Throughout history, when markets merge, when cultures come together, when technology is shared and commerce commenced, disease spreads. The same roads and corridors that allow for the flow of goods are also thoroughfares for pathogens. We’ve seen this story play out time and again along the ancient Silk Road—and it’s still happening today with the coronavirus.

“One of the most important patterns in history is paying attention to the intensity and velocity of exchange. It stands to reason that the more we interact with each other, the greater the economic transactions, but the human experience is about a lot more than buying and selling,” says Peter Frankopan, a professor of global history at Oxford University and the author of The Silk Roads: A New History of the World. “But just like with concrete transactions or the exchange of ideas, the way our ancestors traveled spread other things, too, like disease.”

Frankopan explains that major pandemics of the past, such as the Justinianic plague, the Black Death, and even the East Asian flus of the 1950s and 60s, SARS and MERS, “provide crucial examples of how people moving for trade, pleasure, pilgrimage or to see their families in the past have spread pathogens that re-shaped history.”

The intensity and velocity of such exchanges are now at an all-time high—a fact that was emphasized in a model of the potential spread of Covid-19 by the Johns Hopkins Center for Health Security. According to their model, a disease similar to Covid-19 could spread throughout the entire world in a mere six months and kill upwards of 65 million people in a year and a half.

The Covid-19 outbreak first emerged in the central Chinese city of Wuhan, a place that hardly 20 years ago was a backwater—a conglomeration of three ancient towns that had little to do with the metropolises of the east coast that were starting to boom. Fast forward through the early 2000s, where China’s “Go West” policy saw massive amounts of infrastructure and industrial development in interior cities, to today and Wuhan is an economic powerhouse—a well-connected epicenter for manufacturing and logistics with a gross domestic product that’s on par with Greece, which some have dubbed the “Chicago of China.” So when Covid-19 broke out, the possibilities of containment were unlikely from the start.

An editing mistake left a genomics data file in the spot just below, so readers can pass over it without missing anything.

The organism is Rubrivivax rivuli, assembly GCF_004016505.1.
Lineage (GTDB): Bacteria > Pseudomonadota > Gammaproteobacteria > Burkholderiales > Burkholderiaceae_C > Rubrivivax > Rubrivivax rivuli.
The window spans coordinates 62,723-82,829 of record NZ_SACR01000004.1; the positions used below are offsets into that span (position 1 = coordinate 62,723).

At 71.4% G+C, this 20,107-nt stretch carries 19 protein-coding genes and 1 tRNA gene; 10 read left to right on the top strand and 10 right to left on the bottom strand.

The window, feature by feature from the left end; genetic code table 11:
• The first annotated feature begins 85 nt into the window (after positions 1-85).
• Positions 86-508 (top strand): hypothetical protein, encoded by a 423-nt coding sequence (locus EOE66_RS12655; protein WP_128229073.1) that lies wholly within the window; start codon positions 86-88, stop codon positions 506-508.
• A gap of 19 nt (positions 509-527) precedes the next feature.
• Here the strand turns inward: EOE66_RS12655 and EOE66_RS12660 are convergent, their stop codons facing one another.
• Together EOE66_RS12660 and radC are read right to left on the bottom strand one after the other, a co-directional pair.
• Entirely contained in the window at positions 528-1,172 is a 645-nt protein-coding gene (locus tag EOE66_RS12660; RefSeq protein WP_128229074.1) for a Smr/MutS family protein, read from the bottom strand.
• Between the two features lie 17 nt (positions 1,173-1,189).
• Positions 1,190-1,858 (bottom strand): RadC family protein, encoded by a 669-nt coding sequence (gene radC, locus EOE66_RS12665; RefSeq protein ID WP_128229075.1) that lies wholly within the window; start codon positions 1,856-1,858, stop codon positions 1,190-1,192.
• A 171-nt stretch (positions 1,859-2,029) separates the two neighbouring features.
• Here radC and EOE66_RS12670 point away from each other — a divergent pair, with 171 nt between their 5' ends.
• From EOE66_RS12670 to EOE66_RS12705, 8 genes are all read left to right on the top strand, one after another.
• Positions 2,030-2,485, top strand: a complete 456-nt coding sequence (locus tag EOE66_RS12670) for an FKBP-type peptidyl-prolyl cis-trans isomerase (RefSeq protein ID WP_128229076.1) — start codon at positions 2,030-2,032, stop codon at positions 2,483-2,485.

Compared to the current Covid-19 outbreak, China was relatively successful at containing SARS because the epidemic hit at a time when the country’s transport infrastructure and international integration were in their infancy. In those days, it was possible to put up a proverbial wall around a city and hope to keep an epidemic contained. SARS infected around 8,000 people globally and killed less than 800. Meanwhile, as of Friday, Covid-19 has infected more than 80,000, including over 2,800 deaths.

Those days for China are long gone. When the country was in the middle of its battle against SARS in 2003, the country’s economy was 8.4 times smaller than it is today and its international exports were three-fold less. Not only that, but Chinese companies and people are now global to an extent that was almost unimaginable 17 years ago during SARS. Chinese workers were not traveling to the extent that they are today. Today, Chinese companies have gone global, bringing their workforces and supply chains with them. With rising disposable income, the Chinese have become the largest demographic for international tourism in the world, making more than 143 million trips abroad each year—with 18 times the number of Chinese travelers visiting the United States alone than during the days of SARS.

According to the New York Times, the coronavirus has been spread to 47 countries, “most involving people who traveled from China, where the outbreak originated.” As of Friday, according to the Chinese National Immigration Agency, more than 133 countries have initiated restrictions on the entry of people from China and those who have recently visited the country.

“In today’s world, where we are all tied together by transportation networks, there is no place to hide,” notes Frankopan. “That is what makes Covid-19 so scary.”

Belt And Road Impact

Since 2013, via the Belt and Road Initiative (BRI), the internationalization of Chinese companies and people have been in overdrive. With an entire network of proposed land and sea-based economic corridors, the BRI now has partnerships with 137 countries and is facilitating the flow of products, materials and people from China around the world.